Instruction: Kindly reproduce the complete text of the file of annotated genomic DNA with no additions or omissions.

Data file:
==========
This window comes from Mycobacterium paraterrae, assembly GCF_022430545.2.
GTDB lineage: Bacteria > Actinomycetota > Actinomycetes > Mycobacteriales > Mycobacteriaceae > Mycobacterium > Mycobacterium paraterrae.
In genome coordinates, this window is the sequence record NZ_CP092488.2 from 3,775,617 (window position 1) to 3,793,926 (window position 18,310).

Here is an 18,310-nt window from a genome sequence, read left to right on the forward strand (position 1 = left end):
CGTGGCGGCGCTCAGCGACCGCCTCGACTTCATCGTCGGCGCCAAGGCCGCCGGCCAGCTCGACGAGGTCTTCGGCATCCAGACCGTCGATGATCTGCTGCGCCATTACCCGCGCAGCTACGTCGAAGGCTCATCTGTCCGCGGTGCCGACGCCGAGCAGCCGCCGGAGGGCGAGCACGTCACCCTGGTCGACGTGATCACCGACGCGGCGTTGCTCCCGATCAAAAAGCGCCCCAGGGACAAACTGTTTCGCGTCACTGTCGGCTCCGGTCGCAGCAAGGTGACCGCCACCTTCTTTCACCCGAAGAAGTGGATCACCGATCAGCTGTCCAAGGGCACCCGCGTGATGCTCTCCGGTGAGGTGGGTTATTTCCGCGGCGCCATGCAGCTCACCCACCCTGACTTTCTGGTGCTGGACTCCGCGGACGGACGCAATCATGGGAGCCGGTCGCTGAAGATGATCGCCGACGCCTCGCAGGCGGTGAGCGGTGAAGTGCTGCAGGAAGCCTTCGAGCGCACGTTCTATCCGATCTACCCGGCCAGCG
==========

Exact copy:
This window comes from Mycobacterium paraterrae, assembly GCF_022430545.2.
GTDB lineage: Bacteria > Actinomycetota > Actinomycetes > Mycobacteriales > Mycobacteriaceae > Mycobacterium > Mycobacterium paraterrae.
In genome coordinates, this window is the sequence record NZ_CP092488.2 from 3,775,617 (window position 1) to 3,793,926 (window position 18,310).

Here is an 18,310-nt window from a genome sequence, read left to right on the forward strand (position 1 = left end):
CGTGGCGGCGCTCAGCGACCGCCTCGACTTCATCGTCGGCGCCAAGGCCGCCGGCCAGCTCGACGAGGTCTTCGGCATCCAGACCGTCGATGATCTGCTGCGCCATTACCCGCGCAGCTACGTCGAAGGCTCATCTGTCCGCGGTGCCGACGCCGAGCAGCCGCCGGAGGGCGAGCACGTCACCCTGGTCGACGTGATCACCGACGCGGCGTTGCTCCCGATCAAAAAGCGCCCCAGGGACAAACTGTTTCGCGTCACTGTCGGCTCCGGTCGCAGCAAGGTGACCGCCACCTTCTTTCACCCGAAGAAGTGGATCACCGATCAGCTGTCCAAGGGCACCCGCGTGATGCTCTCCGGTGAGGTGGGTTATTTCCGCGGCGCCATGCAGCTCACCCACCCTGACTTTCTGGTGCTGGACTCCGCGGACGGACGCAATCATGGGAGCCGGTCGCTGAAGATGATCGCCGACGCCTCGCAGGCGGTGAGCGGTGAAGTGCTGCAGGAAGCCTTCGAGCGCACGTTCTATCCGATCTACCCGGCCAGCG